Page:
Sunday, December 2, 2007

Nokta and Chappell in 2006

Around the Markets: Rising tide lifts stock of cargo firms
By Dune Lawrence
JULY 11, 2006
International Herald Tribune

NEW YORK: As U.S. stocks sank in May and June, shares of oil tanker companies like Teekay Shipping proved buoyant, outperforming the Standard & Poor's 500 index by 17 percentage points.

The surge reverses 18 months of underperformance and may mean further gains to come, as share prices play catch-up to profit growth, with the added luster of dividends that outstrip even high- yielding utilities. The companies themselves also consider their stock cheap, if $1.31 billion in buybacks in the past year is any indication.

"As an investor, you want to buy when things are bleak, and these things have been pretty bleak," said J.C. Waller, who manages the Icon Energy Fund. "When you find that combination of value, dividend yield and price appreciation coming from where these things have been, you can't ignore it."

The Bloomberg tanker index jumped 14 percent from the end of April through June 30, as daily rates for the largest carriers reached a four-month high in what is usually a period of price declines. The S&P 500 slipped 3.1 percent in that same period. Overseas Shipholding Group, the biggest U.S.-based owner of oil tankers, led the advance with a 21 percent gain. Teekay climbed 8.8 percent.

The tanker index touched its low point for the year in mid-April, 32 percent below its record high of November 2004. Even after rebounding, its price stands at 8.2 times earnings over the past 12 months, compared with 13.4 when the index peaked. The S&P 500 trades at 17 times earnings.

whose fund has outperformed 80 percent of similar funds over the past five years, estimates that an S&P index of tanker and pipeline stocks is 22 percent undervalued.

"They've gotten so low that there's not a whole lot of downside," said Malcolm Polley at S&T Wealth Management Group. Polley started buying Frontline and General Maritime in February.

And business is improving in the industry. Freight rates for the class of ships known as very large crude carriers, which can carry two million barrels of oil, on routes from the Gulf to the United States and to Japan have climbed 25 percent and 52 percent, respectively, since April.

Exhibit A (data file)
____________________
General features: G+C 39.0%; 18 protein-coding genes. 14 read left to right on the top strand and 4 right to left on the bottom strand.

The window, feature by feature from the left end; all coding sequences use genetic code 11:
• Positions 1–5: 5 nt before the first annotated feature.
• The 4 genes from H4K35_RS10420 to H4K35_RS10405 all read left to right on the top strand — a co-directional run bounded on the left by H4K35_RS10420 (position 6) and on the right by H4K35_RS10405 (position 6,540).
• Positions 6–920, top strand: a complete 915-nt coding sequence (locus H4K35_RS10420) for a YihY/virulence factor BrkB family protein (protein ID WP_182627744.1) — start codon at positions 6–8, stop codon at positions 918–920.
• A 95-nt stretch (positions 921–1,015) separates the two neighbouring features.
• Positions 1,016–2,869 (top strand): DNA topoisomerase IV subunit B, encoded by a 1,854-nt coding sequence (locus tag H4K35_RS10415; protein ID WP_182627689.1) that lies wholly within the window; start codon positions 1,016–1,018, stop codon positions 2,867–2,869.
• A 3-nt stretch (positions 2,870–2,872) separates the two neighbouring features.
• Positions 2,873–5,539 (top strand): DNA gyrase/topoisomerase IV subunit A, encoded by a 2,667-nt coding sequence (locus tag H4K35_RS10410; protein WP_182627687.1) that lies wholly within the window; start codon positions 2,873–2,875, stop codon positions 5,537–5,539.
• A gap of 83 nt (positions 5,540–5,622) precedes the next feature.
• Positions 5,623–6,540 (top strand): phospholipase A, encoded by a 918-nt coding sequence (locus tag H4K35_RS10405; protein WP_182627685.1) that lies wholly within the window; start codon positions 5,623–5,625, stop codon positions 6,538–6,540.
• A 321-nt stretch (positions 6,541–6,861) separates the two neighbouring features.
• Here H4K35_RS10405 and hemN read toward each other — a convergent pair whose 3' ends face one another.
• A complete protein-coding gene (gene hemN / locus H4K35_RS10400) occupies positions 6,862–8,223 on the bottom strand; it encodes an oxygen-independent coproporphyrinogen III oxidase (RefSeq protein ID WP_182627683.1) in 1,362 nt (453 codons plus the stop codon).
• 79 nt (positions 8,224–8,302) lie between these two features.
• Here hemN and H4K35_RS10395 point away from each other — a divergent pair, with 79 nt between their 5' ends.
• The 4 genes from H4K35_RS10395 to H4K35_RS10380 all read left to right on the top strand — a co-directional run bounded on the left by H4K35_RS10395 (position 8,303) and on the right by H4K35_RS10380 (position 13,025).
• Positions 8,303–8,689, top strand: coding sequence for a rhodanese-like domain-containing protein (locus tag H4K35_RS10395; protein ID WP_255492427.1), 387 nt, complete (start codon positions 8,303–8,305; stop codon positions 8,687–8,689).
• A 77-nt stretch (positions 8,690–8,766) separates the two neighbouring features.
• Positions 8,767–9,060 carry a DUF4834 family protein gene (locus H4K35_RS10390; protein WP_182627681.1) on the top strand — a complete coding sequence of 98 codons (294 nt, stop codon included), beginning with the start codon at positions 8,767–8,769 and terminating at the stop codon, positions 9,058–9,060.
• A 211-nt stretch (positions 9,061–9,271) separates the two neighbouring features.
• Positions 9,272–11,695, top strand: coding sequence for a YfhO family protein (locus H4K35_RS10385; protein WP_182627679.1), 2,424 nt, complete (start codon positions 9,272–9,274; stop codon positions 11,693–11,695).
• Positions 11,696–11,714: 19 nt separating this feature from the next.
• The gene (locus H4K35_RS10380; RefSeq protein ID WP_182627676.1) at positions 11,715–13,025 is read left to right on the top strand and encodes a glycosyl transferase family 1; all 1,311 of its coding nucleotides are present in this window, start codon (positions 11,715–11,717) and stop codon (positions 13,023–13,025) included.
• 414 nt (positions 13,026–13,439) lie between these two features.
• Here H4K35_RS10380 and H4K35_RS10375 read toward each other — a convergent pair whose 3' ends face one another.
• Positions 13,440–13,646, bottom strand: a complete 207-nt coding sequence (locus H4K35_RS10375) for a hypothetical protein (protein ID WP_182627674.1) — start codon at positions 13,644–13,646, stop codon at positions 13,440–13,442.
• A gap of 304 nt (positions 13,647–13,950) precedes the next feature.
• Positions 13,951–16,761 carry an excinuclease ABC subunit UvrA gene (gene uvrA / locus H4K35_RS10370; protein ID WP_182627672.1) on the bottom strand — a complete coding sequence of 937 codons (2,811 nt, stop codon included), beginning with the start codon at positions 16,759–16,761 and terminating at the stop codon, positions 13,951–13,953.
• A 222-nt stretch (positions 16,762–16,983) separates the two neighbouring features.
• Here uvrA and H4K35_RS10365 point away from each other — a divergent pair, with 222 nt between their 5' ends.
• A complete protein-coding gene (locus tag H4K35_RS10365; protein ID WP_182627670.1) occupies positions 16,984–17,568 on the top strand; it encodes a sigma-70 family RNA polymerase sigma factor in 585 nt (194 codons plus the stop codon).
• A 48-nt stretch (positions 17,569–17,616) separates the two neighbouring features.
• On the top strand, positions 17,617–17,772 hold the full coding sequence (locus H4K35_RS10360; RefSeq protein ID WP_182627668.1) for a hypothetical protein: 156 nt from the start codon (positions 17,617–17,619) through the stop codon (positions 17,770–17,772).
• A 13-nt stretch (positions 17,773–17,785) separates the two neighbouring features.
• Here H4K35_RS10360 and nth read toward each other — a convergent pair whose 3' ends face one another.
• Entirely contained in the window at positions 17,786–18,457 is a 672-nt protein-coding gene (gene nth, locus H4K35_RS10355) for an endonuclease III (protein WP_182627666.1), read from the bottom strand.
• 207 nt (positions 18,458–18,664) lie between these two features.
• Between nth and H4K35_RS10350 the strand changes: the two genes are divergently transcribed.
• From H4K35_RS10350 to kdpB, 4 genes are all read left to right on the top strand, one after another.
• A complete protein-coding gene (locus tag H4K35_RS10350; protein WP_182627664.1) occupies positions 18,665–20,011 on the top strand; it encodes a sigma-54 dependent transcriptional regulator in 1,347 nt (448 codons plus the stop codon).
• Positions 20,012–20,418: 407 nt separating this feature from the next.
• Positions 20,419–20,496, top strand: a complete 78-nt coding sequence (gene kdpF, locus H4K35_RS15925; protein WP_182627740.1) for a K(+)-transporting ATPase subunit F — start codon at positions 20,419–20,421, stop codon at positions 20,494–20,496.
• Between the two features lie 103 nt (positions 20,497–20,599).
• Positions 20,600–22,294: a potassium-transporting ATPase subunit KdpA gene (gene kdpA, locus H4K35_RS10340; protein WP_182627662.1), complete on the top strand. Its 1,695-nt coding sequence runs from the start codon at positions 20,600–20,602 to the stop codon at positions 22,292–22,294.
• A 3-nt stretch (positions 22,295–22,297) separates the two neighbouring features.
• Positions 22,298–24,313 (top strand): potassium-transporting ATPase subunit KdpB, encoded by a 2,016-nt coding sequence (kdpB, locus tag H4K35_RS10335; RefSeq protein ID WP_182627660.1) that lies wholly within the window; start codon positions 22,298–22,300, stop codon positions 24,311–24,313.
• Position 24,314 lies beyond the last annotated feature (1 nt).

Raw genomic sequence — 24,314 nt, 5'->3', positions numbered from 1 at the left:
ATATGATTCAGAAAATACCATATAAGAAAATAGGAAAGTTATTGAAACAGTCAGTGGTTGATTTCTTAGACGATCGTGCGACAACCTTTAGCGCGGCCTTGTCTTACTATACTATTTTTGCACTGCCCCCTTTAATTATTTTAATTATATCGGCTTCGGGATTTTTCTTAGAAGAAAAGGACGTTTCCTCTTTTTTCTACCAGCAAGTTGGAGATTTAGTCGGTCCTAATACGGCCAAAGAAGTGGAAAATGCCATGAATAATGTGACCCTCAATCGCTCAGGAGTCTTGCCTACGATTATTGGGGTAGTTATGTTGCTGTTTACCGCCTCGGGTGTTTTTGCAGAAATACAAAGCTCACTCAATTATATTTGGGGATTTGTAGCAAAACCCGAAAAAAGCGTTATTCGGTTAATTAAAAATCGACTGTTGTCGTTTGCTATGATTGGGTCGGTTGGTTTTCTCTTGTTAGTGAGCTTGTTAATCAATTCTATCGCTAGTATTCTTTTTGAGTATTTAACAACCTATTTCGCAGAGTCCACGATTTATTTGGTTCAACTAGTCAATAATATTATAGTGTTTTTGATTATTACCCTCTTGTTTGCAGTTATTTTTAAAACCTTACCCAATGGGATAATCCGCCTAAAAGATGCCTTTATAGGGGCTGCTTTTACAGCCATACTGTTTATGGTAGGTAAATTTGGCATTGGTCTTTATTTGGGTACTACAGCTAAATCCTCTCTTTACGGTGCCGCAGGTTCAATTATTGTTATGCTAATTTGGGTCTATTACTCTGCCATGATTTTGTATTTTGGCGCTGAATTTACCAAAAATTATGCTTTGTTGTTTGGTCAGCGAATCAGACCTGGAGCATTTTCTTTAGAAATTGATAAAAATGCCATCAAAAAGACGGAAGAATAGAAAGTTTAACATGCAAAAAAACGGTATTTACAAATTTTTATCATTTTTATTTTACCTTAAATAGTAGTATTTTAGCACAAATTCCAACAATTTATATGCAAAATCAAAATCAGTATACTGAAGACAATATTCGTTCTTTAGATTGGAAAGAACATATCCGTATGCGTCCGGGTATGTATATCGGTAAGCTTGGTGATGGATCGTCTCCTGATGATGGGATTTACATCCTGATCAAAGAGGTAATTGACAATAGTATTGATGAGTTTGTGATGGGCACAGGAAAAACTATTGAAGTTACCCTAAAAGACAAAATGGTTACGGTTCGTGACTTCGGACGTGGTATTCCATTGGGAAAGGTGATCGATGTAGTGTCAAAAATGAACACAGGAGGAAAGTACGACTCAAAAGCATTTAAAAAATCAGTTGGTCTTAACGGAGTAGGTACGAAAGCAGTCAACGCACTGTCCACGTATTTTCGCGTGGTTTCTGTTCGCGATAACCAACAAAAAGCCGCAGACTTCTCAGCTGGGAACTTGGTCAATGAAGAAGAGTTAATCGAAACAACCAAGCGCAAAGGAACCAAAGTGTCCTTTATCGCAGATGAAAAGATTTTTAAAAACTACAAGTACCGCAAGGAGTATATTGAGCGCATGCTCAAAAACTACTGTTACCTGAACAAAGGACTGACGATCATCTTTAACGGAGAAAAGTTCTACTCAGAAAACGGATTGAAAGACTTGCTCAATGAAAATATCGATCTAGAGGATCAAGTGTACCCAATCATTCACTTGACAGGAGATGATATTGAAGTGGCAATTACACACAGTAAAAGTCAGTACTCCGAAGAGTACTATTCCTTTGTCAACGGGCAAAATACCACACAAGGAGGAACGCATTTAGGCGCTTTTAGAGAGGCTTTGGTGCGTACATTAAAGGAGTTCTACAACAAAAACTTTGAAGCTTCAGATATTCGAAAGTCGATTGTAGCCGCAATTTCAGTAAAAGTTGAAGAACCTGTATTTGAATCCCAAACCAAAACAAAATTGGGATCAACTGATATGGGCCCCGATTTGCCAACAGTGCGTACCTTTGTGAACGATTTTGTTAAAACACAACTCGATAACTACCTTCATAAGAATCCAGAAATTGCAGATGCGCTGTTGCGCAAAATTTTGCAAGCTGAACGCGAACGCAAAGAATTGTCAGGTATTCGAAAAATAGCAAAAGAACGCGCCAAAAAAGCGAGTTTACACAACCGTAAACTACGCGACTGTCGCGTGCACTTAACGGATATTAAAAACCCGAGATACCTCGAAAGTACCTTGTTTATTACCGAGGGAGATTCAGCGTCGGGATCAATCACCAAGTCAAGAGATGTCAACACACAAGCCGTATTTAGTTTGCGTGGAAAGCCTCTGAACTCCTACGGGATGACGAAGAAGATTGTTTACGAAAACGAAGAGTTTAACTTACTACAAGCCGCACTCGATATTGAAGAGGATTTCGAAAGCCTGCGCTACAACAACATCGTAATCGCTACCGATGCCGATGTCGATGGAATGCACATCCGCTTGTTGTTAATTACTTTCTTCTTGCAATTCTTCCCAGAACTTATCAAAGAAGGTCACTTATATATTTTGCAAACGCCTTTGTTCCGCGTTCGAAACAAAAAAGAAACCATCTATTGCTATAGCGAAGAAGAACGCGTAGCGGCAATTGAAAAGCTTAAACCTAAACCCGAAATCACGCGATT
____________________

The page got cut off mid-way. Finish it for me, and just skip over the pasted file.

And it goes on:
Earnings have held up better than many analysts predicted this year. First-quarter profit at all six members of the tanker index exceeded the estimates of analysts.

Omar Nokta, an analyst at Dahlman Rose, an investment bank that specializes in shipping and energy companies, raised his earnings predictions for some tanker stocks twice in June. Constraints in the supply of tankers, and the need to lock in oil contracts further in advance, will support earnings growth and cash flow and justify higher share prices, he said.

Nokta raised his 2006 profit projection for Teekay, the world's largest oil tanker owner, to $4.79 a share from $3.98. He expects Overseas Shipholding Group to earn $10.24 a share, up from $8.31.

"If you buy now, you get this awesome run for the fourth quarter," said Nokta. "Most of the Street hasn't changed their estimates yet, not even for the current environment."

Some analysts say that the higher rates, and the rally, will not last. They warn that the stocks' low valuations reflect the risk of investing in an industry where rates and earnings fluctuate rapidly.

Jonathan Chappell at J.P. Morgan Chase in New York attributed the June rate surge to short-term factors including the use of some tankers as storage by Iran and Saudi Arabia.

"Everything else, from inventories to demand estimates to the number of ships that have been removed this year, points to a bearish market," Chappell said.

The share prices also reflect concern that there are too many new tankers being built as estimates for the growth in demand for oil decline. The International Energy Agency expects demand to increase 1.8 percent this year, compared with a peak of 3.8 percent in 2004.

Tanker demand will increase 3.8 percent in 2006 through 2008, compared with fleet growth of 5.4 percent, according to a June estimate by shipping analysts at Jefferies in Houston.

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